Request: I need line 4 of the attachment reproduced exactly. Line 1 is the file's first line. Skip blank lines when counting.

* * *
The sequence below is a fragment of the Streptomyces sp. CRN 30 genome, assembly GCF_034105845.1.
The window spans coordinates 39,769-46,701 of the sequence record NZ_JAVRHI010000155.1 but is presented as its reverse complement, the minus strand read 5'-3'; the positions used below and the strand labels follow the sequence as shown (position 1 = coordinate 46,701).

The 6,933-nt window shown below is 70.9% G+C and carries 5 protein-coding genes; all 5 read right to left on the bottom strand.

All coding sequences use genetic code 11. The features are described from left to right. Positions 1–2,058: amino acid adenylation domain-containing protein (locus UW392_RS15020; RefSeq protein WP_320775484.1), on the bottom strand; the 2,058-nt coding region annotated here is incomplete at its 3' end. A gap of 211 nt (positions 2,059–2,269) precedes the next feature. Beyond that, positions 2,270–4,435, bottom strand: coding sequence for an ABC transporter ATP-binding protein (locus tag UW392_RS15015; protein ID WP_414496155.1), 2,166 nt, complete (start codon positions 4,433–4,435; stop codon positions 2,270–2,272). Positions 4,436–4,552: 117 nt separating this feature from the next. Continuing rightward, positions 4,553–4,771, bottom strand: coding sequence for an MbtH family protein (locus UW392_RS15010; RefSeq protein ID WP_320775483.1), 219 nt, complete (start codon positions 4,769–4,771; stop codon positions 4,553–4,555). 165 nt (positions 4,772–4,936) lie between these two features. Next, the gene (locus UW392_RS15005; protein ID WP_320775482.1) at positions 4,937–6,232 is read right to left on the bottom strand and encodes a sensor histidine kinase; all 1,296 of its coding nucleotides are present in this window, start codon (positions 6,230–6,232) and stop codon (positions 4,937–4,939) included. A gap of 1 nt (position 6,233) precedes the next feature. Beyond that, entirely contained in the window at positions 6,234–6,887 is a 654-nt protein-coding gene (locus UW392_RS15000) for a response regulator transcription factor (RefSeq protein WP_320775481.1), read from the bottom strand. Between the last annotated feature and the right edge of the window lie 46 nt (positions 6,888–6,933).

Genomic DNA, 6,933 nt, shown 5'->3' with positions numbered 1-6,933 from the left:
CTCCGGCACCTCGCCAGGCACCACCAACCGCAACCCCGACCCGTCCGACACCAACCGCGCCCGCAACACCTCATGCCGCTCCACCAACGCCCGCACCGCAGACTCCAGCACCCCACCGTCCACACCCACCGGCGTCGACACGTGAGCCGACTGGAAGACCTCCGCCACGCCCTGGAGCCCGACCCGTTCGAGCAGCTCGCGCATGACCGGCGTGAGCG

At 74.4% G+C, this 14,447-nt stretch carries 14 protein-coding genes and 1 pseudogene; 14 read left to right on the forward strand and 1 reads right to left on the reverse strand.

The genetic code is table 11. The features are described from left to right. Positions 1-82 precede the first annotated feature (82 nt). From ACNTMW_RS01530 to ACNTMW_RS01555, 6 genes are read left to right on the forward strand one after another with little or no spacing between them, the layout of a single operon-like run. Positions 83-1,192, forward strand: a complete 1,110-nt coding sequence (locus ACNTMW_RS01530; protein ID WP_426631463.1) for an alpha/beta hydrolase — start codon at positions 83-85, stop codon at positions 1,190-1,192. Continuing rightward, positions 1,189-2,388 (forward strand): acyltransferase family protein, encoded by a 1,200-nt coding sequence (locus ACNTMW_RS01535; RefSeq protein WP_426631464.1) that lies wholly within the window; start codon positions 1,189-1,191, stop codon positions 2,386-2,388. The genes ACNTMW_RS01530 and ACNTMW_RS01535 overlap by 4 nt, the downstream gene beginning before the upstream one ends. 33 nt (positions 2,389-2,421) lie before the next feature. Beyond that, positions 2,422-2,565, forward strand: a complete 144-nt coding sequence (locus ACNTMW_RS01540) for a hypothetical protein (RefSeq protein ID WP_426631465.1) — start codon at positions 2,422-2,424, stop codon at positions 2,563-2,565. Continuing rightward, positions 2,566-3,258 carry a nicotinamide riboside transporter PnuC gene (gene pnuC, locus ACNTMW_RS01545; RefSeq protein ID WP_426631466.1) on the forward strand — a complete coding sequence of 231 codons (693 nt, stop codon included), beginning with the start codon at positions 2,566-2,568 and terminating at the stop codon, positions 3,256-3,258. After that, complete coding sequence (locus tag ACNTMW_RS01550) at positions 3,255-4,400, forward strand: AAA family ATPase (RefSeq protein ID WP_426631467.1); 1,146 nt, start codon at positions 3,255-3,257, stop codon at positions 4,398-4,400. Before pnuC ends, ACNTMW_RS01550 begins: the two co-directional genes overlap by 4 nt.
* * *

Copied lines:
All coding sequences use genetic code 11. The features are described from left to right. Positions 1–2,058: amino acid adenylation domain-containing protein (locus UW392_RS15020; RefSeq protein WP_320775484.1), on the bottom strand; the 2,058-nt coding region annotated here is incomplete at its 3' end. A gap of 211 nt (positions 2,059–2,269) precedes the next feature. Beyond that, positions 2,270–4,435, bottom strand: coding sequence for an ABC transporter ATP-binding protein (locus tag UW392_RS15015; protein ID WP_414496155.1), 2,166 nt, complete (start codon positions 4,433–4,435; stop codon positions 2,270–2,272). Positions 4,436–4,552: 117 nt separating this feature from the next. Continuing rightward, positions 4,553–4,771, bottom strand: coding sequence for an MbtH family protein (locus UW392_RS15010; RefSeq protein ID WP_320775483.1), 219 nt, complete (start codon positions 4,769–4,771; stop codon positions 4,553–4,555). 165 nt (positions 4,772–4,936) lie between these two features. Next, the gene (locus UW392_RS15005; protein ID WP_320775482.1) at positions 4,937–6,232 is read right to left on the bottom strand and encodes a sensor histidine kinase; all 1,296 of its coding nucleotides are present in this window, start codon (positions 6,230–6,232) and stop codon (positions 4,937–4,939) included. A gap of 1 nt (position 6,233) precedes the next feature. Beyond that, entirely contained in the window at positions 6,234–6,887 is a 654-nt protein-coding gene (locus UW392_RS15000) for a response regulator transcription factor (RefSeq protein WP_320775481.1), read from the bottom strand. Between the last annotated feature and the right edge of the window lie 46 nt (positions 6,888–6,933).